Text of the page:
By Dr. Sophia Yin DVM
A couple of years ago, my friend and colleague, Jacqueline Munera, an IAABC certified cat behavior consultant, emailed me distressed about her cat’s hospital experience. “I guess I’ve been spoiled by my current veterinarian who handles my pets well,” she said. “But yesterday my cat had the worst experience. Daphne just had a surgery to amputate her leg and had to be kept overnight at the emergency hospital for pain monitoring and treatment. The hospital kindly allowed me to go back to say ‘Good Night’ to her and I was appalled at the situation that I saw.”
Daphne had been placed in a cage in the treatment room above a rambunctious dog. “He was bouncing around and hitting the sides of the kennel with his tail and every time he hit the side of the kennel, Daphne would jump,” said Jacqueline. “I thought, how she going to get any rest after surgery with that dog below her?”
The dog was only one of many issues. Daphne’s cage also had no bed or cushioning or place to hide. Jacqueline described, “She was being kept in the main treatment area, which is a brightly lit, noisy environment and she was not even provided with a towel over the cage so she could choose to hide. So Daphne was just trying to hide in the corner of the cage.”
To make matters worse, while Jacqueline was discussing alternative cage conditions with staff, the dog below chewed part of his IV catheter out. “The technician had no ability to restrain and handle the dog in an effective manner,” states Jacqueline. “She was trying to prevent blood from leaking out of his leg at the same time as she was yelling at him to sit and pushing him, all while both she and the dog were getting more and more excited. I felt bad about how the other animals must feel, exposed to the commotion, and for the dog, who was surely confused as to what the technician wanted. I also empathized with the technician who wanted to help but just didn’t know what to do. The technician hadn’t received the proper training to do her job effectively.”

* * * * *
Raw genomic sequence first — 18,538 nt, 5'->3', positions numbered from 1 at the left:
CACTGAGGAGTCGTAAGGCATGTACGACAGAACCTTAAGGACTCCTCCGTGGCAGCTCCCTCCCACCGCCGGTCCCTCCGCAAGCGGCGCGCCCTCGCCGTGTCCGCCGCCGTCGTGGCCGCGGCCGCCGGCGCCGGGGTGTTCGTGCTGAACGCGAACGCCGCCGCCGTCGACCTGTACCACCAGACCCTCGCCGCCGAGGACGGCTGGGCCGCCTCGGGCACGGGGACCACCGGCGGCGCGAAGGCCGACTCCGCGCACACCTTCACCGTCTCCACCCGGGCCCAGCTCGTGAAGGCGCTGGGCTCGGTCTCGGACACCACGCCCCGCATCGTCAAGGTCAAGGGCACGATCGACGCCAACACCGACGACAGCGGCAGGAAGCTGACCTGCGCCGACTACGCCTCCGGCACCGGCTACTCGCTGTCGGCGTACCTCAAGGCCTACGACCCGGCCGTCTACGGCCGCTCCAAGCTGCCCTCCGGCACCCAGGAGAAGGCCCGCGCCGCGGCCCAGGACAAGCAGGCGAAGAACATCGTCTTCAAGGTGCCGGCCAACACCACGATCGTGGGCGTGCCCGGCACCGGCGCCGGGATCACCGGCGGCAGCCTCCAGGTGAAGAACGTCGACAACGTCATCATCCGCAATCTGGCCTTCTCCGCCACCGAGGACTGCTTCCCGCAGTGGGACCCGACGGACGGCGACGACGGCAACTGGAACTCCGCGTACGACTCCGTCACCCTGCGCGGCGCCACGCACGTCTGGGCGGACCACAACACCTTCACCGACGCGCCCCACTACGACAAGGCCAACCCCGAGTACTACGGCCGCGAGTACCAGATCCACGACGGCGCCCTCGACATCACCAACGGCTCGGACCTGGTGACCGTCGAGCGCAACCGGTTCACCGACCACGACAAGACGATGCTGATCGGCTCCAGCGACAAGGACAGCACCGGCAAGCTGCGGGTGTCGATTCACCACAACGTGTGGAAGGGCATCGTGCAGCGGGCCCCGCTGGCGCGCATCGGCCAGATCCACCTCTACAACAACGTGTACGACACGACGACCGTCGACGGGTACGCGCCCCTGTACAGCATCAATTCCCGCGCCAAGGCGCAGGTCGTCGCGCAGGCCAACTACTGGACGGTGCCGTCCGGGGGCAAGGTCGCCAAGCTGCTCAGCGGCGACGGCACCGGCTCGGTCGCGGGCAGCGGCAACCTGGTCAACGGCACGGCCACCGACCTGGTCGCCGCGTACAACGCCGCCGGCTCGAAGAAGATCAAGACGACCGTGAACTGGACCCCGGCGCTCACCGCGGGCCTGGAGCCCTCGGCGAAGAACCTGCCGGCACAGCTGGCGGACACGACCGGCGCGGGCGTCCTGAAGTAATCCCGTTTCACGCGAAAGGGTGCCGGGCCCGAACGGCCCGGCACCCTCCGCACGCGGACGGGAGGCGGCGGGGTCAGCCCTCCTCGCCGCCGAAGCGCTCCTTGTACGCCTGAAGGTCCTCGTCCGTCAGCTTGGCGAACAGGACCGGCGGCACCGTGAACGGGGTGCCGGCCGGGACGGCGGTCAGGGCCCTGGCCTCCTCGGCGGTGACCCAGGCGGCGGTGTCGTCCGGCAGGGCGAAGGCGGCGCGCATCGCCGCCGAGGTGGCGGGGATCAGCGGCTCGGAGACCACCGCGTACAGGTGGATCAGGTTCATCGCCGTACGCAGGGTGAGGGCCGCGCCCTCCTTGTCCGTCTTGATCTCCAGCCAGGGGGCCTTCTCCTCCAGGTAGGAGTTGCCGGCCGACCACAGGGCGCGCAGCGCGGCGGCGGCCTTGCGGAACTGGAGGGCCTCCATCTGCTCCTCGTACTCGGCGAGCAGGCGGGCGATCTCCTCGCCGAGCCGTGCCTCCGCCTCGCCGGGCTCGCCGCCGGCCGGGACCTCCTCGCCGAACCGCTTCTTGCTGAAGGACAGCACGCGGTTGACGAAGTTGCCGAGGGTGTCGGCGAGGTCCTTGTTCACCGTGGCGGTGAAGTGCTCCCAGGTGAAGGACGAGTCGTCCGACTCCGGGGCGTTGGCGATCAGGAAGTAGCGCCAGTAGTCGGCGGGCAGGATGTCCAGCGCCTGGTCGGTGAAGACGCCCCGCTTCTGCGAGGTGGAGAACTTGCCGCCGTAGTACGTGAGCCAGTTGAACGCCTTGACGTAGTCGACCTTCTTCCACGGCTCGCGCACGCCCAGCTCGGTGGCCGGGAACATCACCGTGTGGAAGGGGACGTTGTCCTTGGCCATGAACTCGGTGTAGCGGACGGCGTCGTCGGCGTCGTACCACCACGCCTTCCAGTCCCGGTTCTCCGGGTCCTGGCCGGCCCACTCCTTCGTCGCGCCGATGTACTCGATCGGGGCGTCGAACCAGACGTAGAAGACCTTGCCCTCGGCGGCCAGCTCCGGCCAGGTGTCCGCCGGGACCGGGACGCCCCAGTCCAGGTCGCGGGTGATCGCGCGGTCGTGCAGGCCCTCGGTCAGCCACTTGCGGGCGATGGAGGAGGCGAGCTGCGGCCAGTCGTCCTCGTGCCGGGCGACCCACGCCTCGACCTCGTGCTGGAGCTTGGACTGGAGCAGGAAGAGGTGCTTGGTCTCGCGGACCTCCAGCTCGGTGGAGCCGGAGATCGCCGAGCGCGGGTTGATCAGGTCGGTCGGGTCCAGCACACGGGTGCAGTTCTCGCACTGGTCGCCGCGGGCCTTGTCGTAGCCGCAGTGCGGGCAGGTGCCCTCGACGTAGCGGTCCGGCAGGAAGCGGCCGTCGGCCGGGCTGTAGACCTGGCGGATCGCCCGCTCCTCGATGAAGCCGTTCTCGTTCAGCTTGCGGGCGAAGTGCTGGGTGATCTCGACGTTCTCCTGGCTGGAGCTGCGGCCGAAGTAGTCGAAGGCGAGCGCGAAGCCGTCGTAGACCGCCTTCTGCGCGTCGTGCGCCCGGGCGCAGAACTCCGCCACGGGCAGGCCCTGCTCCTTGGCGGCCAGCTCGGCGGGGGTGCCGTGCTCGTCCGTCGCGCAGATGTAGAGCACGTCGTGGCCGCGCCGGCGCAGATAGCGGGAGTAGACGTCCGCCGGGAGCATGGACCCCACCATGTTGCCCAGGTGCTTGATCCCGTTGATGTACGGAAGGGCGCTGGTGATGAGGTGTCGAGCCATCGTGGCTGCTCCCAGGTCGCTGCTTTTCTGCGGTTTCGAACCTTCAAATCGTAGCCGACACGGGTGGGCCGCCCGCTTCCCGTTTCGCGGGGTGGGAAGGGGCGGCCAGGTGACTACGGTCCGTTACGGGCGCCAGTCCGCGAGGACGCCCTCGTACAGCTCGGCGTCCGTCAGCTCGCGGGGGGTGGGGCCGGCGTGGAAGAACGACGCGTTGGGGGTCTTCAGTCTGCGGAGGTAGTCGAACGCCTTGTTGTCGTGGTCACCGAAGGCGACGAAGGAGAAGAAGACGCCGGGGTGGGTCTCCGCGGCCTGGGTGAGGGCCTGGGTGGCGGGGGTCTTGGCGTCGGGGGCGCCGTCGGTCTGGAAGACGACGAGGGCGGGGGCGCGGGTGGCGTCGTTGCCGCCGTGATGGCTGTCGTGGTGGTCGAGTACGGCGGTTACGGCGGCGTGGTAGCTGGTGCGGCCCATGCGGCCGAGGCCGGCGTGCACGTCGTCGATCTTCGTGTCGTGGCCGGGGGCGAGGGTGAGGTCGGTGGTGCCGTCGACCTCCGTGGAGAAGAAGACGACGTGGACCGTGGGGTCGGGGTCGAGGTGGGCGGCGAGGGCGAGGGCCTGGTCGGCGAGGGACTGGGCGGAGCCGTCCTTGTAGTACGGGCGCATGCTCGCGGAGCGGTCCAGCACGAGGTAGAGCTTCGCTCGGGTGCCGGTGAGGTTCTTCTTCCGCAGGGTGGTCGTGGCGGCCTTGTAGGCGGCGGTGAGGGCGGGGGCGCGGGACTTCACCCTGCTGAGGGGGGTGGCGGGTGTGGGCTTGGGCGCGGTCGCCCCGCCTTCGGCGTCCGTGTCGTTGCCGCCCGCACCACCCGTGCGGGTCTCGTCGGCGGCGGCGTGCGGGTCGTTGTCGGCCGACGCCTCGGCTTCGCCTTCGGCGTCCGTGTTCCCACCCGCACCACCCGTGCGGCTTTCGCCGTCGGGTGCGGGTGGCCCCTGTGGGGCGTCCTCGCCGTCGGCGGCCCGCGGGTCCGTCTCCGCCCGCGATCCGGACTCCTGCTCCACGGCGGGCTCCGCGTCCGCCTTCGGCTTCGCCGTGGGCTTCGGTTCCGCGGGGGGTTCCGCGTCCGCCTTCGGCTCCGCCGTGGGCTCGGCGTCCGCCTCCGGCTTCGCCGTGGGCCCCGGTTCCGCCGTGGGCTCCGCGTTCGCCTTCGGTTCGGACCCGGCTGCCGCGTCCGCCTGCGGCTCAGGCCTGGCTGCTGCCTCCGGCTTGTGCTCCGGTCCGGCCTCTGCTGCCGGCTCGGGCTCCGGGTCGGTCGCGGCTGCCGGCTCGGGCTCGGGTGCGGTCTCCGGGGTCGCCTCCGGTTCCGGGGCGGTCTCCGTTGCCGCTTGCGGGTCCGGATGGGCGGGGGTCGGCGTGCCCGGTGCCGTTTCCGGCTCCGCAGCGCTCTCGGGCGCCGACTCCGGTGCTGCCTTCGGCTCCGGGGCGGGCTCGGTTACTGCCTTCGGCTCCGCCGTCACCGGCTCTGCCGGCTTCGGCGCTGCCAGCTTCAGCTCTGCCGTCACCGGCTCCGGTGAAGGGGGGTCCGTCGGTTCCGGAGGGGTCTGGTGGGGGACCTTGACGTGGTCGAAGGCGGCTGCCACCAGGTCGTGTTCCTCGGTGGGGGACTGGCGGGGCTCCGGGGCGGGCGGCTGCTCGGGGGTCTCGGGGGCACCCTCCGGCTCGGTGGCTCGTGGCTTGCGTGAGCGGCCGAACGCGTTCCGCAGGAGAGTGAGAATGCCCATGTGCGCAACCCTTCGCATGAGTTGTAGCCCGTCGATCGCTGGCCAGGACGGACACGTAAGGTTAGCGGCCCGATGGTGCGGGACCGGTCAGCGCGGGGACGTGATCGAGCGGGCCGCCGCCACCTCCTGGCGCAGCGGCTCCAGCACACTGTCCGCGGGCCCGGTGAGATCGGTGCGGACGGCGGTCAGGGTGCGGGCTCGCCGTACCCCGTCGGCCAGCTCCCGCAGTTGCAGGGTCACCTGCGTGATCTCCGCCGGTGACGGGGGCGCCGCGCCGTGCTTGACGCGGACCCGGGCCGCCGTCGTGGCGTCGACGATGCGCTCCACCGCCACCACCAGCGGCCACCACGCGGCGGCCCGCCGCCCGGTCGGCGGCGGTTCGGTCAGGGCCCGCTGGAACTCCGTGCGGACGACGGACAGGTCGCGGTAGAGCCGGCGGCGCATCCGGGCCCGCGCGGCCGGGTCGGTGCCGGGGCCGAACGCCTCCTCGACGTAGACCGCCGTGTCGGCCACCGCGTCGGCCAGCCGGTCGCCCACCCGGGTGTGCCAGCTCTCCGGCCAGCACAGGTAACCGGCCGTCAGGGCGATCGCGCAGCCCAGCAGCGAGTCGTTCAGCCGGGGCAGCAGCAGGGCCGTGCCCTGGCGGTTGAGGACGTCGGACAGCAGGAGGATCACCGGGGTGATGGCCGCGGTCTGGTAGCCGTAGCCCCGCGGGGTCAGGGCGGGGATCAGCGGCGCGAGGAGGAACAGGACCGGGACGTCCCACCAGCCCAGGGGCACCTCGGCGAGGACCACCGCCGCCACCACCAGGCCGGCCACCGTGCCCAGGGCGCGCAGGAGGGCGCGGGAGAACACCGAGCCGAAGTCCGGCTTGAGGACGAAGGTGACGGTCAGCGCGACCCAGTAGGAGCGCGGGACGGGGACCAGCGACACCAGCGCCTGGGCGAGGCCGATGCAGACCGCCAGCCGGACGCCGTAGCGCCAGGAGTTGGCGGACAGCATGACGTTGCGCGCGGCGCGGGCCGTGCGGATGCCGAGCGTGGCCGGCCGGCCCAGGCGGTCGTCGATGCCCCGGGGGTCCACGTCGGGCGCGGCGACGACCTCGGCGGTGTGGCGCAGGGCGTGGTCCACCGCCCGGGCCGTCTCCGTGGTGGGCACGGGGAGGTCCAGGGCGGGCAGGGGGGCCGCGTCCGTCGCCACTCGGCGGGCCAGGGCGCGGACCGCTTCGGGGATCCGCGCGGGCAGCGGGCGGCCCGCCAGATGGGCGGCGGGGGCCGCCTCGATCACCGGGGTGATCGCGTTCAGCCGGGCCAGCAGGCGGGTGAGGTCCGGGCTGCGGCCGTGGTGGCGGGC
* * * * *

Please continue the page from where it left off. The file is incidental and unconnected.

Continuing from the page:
As a veterinarian or a client, what can you do to remedy this type of situation?
How many times have you been in a situation where you took your pet to the hospital and were concerned that they were being put into a situation of heightened stress? What can you do as a client? And what can hospital staff do to help clients and patients feel at ease?
If you’re a client, the first step is to speak up and protect the safety of your animal. You can inform your veterinarian of your concerns and suggest that staff be trained on Low Stress Handling methods, using the textbook or a link to one of the articles on Low Stress Handling® techniques as your back-up. If you’re a behavior consultant, like Jacqueline, you have additional options.
Jacqueline immediately requested appropriate changes be made to Daphne’s kennel set-up and location, supervised as those changes were made, and then enlisted a cat savvy vet at the clinic as her care supervisor. The next morning, she wrote a letter to the hospital detailing the experience, introduced them to Low Stress Handling®, Restraint and Behavior Modification of Dogs & Cats and offered to provide them with some training. “The veterinarians were really interested in improving the staff’s skills,” stated Jacqueline. “Not long after this, I received a call from the clinic owner who was excited to report she had received the Low Stress Handling® materials and they started implementing the techniques in the clinic. One of the veterinarians even went on to attend one of Dr. Yin’s two-day seminars. They noticed positive changes immediately! ”